What is the hardest thing about the creative process of writing?

Honestly, once I start writing, I don’t have many issues. In that sense, I suppose the hardest thing is finding the time to write. I really need to schedule it in my day and make it a priority or it doesn’t happen.

If you’re a Christian, what are the challenges you believe Christian writers face now and in the future?

As a Christian writer, I feel the challenges we face are embracing the differences in how we share the gospel. Since my target audience is the youth, I intentionally created intense scenes and kept the plot moving to keep the interest of readers who expect instant gratification. Teens today are exposed to so much in terms of graphic violence, pre-marital sex, and otherworldly sins that should not be swept under the rug. Ignoring the existence of sin will not put an end to it. It is our responsibility, as Christian writers, to offer alternatives. Not Again addresses these sins in a relatable way and provides practical and spiritual methods to combat them.

If you would, please tell us what was the hardest thing about writing your last book? How long does it typically take you to finish your books?

The biggest challenge I faced in writing my novel was deciding where to end it and what to add and delete. My original manuscript extended the time period into college, and I didn’t realize the length of my novel. I had no idea how many words a typical young adult novel consisted of. It wasn’t until after I wrote it that I decided to shorten the time frame of the novel by restricting it to high school years and to make the remainder of the original the beginning of the sequel. That required adding an epilogue along with other chapters to enhance the character development which lays the groundwork for the sequel. It took me a few months to write the original manuscript. The actual finished product took well over a year.

Name your three biggest frustrations about the writing business.

Finding professional people of integrity who provide valuable services is the biggest frustration I have encountered. I have worked with several people who demonstrated their inexperience, incompetence, or lack of work ethic, yet asked for more money than the agreed upon contract amount. I had to start over and find new people to perform certain services or learn how to do it myself.

Dealing with the outcome of people who have publicly slammed my work has been gut-wrenching, too, but it has opened my eyes to the realization that my novel is not for everyone—as I originally thought. As published authors, we are artists who put our work out there, making ourselves vulnerable to criticism. Some authors choose not to read their reviews for that reason. An author friend said, “Opinions, everyone has them.”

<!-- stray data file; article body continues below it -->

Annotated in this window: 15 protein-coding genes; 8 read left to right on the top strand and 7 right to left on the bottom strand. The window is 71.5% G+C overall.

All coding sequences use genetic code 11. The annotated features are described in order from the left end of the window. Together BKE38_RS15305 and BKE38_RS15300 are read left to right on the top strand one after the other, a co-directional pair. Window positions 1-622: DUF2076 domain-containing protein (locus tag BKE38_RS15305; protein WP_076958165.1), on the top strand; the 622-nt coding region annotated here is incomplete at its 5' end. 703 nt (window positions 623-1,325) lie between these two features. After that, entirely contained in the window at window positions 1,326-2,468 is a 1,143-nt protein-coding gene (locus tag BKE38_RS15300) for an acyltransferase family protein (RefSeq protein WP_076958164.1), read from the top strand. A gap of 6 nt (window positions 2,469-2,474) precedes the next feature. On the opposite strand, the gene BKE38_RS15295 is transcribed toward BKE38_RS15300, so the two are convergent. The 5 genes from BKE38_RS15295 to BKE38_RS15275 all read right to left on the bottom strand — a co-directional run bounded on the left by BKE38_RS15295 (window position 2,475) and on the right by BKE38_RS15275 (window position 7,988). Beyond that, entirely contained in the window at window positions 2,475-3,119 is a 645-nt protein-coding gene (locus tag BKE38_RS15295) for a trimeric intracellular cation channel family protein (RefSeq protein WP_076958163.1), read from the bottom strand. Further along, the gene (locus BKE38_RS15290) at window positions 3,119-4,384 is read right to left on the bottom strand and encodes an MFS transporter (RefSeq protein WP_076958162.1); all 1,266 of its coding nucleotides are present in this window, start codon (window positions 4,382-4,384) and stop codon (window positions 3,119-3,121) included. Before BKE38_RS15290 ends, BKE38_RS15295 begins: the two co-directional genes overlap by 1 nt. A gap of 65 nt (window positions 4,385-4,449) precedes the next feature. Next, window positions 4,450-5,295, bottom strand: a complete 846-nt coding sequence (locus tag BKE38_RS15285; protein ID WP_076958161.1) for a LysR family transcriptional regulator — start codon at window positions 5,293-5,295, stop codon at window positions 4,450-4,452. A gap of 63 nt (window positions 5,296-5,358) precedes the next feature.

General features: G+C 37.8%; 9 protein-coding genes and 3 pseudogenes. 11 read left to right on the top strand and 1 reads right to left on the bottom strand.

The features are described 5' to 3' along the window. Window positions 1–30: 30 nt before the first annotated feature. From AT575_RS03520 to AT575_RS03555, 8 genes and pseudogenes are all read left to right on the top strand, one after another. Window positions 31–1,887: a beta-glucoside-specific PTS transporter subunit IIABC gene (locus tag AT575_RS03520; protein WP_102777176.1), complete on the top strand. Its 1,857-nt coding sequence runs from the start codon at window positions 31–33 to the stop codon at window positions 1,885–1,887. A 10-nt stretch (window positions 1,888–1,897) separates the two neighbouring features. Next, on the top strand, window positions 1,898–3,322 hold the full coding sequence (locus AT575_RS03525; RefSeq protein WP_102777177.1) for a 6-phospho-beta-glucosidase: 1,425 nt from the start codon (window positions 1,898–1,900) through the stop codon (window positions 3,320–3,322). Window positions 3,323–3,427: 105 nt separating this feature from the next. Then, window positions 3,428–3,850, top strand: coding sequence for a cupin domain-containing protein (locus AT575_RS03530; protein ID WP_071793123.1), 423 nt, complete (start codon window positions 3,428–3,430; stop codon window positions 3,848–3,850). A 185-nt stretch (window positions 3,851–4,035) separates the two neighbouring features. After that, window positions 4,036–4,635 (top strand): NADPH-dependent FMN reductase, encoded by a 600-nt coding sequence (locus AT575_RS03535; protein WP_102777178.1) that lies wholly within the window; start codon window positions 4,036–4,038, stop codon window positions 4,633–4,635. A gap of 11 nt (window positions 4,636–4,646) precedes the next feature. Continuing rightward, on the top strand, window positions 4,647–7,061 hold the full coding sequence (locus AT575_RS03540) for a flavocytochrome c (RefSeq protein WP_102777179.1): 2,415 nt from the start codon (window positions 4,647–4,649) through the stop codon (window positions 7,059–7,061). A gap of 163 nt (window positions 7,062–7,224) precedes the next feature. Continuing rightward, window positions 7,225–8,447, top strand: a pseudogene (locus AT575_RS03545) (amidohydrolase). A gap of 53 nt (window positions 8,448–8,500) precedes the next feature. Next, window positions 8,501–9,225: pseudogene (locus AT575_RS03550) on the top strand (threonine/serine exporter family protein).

Finally, promoting my book is an ongoing frustration. If I don’t constantly promote it, I risk losing what I have built. Not only is it costly to get the word out, but it is also challenging to crack the many codes for effective advertising. Bottom line, it takes time, money, and energy to promote a book. That’s time, money, and energy taken away from writing the next masterpiece.

On the flip side, what excites you the most about the creative process?

I find it rewarding to create something out of nothing. Putting words on the screen that evoke intentional reactions like crying or laughing is satisfying. Healing hearts one page at a time is rewarding. Having someone accept Jesus as a result of reading Not Again is the biggest gift imaginable.

What are you reading now, and who are a few of your favorite authors and why?

I really don’t have any favorite authors, but I plan on reading Knit 2, Purl 2, Kill 2 by Erina Bridget Ring.

Would you give the readers the buy link for your book?

And could you provide your social media links so the readers can connect with you?




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Maria T. Henriksen is a newly published author of Not Again. Not Again is a young adult edgy Christian romance novel. Since she was a child, Maria has dreamed of becoming a published novelist and plans on writing the sequel to Not Again.

Maria wears many hats. She is a wife to a doting husband and a mother to boy/girl teenage twins, as well as a substitute teacher of all grade levels and disciplines. In addition to writing, subbing, and rearing her amazing twins, Maria can be found running on trails or the track to stay fit. Her son is the inspiration for her running and she loves it so much that running is incorporated in her book.

Maria considers writing her ministry. As a guest blogger, Maria writes devotions and featured articles relating to the writing and publishing world. She also hosts her own blog and is a featured guest speaker on podcasts.

Maria also helps aspiring and fellow authors by showcasing them and their writing on her blog and in her Facebook group, Maria’s Muses: Inspirational, Christian, and Close-to-the-Heart Readers.

Thanks to all our faithful followers who share our posts! We also invite you to follow and like us on FacebookPinterestTwitter, and Instagram. Help us spread God's encouragement through His Love Lines.

Wednesday, February 12, 2020

Love Knows No Separation - Martin Wiles

Series: Love Unchained

Indeed, nothing in all creation will ever be able to separate us from the love of God that is revealed in Christ Jesus our Lord. Romans 8:39 NLT

Miles and money separate me from it.

Lying in bed one morning, I pondered over what my mother had told me a few days prior. My first cousin and his family had bought my aunt’s house after she died, remodeled it, and moved in. Now they were dissatisfied. It appears the old home place would be sold to strangers.